------------------------------------------------------------------------------------------------------------------------------------------------------------------------------------------------
Note: Components may not sum to total because of rounding.

    Basis of estimate: Under current law, $1 billion per year 
has been provided to the PPHF for fiscal years 2013 through 
2017. (In later years, that amount increases gradually to $2 
billion per year.) H.R. 1549 would direct the Secretary of HHS 
to transfer any unobligated amounts from that fund for fiscal 
years 2013 through 2016 to help carry out the PCIP program. CBO 
estimates that about $3.7 billion of those funds would be 
available after accounting for the effects of sequestration 
under the Budget Control Act of 2011. (Following procedures 
under that act, $51 million of the funds for the PPHF were 
cancelled in 2013, and CBO estimates that an additional $210 
million will be cancelled in fiscal years 2014 through 2016.) 
In addition, assuming enactment of H.R. 1549 in the spring of 
2013, an estimated $0.1 billion of 2013 funds will already be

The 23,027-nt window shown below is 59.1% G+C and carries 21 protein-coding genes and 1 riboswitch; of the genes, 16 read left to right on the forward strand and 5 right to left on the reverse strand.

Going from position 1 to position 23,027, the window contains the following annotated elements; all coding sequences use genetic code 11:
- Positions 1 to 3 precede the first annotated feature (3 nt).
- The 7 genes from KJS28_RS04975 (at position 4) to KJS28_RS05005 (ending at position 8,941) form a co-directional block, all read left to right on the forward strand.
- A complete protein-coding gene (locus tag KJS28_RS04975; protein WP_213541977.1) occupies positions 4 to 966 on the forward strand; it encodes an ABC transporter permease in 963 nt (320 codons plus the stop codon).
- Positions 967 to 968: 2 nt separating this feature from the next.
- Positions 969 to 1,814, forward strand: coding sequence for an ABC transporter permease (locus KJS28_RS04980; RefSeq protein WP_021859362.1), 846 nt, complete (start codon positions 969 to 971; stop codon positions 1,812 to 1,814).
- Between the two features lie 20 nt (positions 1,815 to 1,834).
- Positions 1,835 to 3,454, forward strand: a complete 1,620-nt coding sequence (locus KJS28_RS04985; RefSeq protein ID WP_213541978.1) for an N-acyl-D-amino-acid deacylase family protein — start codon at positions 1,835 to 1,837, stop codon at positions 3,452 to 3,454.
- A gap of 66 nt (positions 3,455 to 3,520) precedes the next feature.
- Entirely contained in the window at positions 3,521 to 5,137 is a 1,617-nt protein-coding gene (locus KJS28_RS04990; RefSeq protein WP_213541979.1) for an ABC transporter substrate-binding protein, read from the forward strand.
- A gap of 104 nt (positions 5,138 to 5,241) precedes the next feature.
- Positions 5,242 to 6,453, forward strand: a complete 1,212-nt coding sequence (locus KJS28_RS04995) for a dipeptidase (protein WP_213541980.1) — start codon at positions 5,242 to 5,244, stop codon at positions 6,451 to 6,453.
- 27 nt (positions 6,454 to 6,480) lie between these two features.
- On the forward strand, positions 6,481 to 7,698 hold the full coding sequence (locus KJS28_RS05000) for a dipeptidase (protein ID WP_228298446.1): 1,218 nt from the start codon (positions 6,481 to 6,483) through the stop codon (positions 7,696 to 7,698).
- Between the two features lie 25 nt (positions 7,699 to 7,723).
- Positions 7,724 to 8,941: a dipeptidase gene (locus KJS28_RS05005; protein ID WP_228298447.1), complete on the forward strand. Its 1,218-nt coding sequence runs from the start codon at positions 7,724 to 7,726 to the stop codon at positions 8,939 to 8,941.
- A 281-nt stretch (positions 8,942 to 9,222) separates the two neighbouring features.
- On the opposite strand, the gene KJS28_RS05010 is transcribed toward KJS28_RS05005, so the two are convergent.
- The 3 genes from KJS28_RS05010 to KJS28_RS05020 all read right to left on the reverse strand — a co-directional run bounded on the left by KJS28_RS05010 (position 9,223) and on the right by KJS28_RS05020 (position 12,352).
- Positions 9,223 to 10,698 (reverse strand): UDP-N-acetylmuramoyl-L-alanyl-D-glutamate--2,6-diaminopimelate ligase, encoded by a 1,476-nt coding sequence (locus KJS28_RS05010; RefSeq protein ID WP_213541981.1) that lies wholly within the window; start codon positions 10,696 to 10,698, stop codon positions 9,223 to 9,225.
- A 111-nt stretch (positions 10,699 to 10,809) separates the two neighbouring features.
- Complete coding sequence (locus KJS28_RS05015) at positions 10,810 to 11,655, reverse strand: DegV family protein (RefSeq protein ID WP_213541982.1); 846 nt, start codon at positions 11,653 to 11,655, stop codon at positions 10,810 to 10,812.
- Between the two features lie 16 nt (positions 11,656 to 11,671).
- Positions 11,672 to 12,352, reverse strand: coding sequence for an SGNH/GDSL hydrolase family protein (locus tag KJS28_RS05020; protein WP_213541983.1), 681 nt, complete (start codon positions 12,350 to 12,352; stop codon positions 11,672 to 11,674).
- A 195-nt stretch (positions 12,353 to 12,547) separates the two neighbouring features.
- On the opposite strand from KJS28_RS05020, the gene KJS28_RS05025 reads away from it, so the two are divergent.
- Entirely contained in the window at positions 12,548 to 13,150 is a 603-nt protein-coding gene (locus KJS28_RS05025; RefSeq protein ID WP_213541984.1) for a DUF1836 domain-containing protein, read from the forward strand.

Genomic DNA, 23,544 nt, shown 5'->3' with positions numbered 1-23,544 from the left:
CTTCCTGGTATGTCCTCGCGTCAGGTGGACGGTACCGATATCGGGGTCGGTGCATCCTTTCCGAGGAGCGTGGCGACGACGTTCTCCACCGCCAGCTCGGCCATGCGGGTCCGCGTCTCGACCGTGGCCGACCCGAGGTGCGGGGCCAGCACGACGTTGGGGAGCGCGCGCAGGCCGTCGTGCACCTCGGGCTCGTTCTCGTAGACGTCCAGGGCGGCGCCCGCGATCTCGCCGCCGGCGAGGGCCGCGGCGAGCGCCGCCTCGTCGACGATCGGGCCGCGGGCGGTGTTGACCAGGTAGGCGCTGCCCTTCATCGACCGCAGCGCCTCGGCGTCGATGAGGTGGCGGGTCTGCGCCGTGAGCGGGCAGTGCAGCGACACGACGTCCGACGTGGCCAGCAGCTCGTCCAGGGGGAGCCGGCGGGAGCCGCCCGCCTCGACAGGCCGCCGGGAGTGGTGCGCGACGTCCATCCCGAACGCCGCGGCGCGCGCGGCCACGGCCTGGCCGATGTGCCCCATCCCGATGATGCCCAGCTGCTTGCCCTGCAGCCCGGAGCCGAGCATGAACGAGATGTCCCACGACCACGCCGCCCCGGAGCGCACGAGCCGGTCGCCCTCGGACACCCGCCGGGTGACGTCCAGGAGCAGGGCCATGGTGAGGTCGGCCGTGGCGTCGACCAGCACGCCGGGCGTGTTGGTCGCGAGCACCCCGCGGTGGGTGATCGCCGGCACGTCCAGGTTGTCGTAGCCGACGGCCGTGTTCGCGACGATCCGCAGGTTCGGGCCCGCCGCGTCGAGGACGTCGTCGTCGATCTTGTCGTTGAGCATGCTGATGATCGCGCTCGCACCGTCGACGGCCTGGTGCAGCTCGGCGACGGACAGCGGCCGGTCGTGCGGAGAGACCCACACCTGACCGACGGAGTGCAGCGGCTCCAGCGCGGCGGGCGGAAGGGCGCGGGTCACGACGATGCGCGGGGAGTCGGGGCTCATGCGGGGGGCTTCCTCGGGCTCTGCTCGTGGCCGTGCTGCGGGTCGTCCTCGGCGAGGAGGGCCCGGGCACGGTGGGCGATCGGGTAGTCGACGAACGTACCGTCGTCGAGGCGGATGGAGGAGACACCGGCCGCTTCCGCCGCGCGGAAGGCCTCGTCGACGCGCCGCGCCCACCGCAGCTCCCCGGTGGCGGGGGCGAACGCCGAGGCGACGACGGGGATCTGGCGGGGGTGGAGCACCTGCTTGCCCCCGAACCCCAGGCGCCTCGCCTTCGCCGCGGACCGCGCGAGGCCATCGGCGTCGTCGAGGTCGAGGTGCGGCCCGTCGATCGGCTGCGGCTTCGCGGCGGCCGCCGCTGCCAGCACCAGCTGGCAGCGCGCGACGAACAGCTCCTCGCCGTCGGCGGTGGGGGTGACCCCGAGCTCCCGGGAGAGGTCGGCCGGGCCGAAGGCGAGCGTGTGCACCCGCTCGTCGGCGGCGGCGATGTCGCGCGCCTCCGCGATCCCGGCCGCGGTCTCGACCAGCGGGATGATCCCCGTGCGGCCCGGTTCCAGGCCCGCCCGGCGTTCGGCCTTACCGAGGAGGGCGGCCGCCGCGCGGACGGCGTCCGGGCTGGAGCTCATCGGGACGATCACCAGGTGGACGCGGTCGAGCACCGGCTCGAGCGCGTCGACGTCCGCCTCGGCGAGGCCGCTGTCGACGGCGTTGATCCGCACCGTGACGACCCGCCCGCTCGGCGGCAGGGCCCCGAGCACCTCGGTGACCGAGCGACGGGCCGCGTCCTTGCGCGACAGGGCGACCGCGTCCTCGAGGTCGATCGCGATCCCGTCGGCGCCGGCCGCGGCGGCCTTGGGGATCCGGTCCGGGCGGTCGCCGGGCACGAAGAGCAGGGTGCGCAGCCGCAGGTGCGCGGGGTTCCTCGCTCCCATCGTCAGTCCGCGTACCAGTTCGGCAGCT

obligated before such enactment.\1\ Thus, CBO estimates that 
enacting the legislation would transfer a total of $3.6 billion 
out of the fund, and thus decrease direct spending under the 
PPHF by $3.6 billion over the 2013-2023 period.
---------------------------------------------------------------------------
    \1\If H.R. 1549 were to be enacted later in fiscal year 2013, CBO 
would expect that more of the balance of funds in the PPHF for 2013 
would be obligated and thereby unavailable to transfer to the PCIP 
program. In addition, enacting the bill later in the year would reduce 
the number of months remaining between the enactment date and before 
January 1, 2014, when the PCIP program is set to expire. As a result, 
it would cost less to fund that program. Therefore, a later enactment 
could result in lower estimated savings.
---------------------------------------------------------------------------
    CBO estimates that the availability of an additional $3.6 
billion for the PCIP program would result in an increase in 
direct spending for that program of about $2.8 billion; that 
amount is less than the amount of transferred funds in part 
because the authority for PCIP terminates in early 2014. 
Combining the decreased spending from the PPHF and the 
increased spending in the PCIP program, CBO estimates that 
enacting H.R. 1549 would, on net, reduce direct spending by 
$840 million over the 2013-2023 period.
    Prevention and Public Health Fund: As established, the PPHF 
provides grant assistance to entities to carry out prevention, 
wellness, and public health activities. Taking into account the 
expected reductions in the PPHF due to the sequestration under 
the Budget Control Act (about $260 million over the 2013-2016 
period), CBO estimates that $3.7 billion would be available for 
such grants over the 2013-2016 period. Historically, several 
agencies within the Department of Health and Human Services 
award those grants in the last quarter of each fiscal year. CBO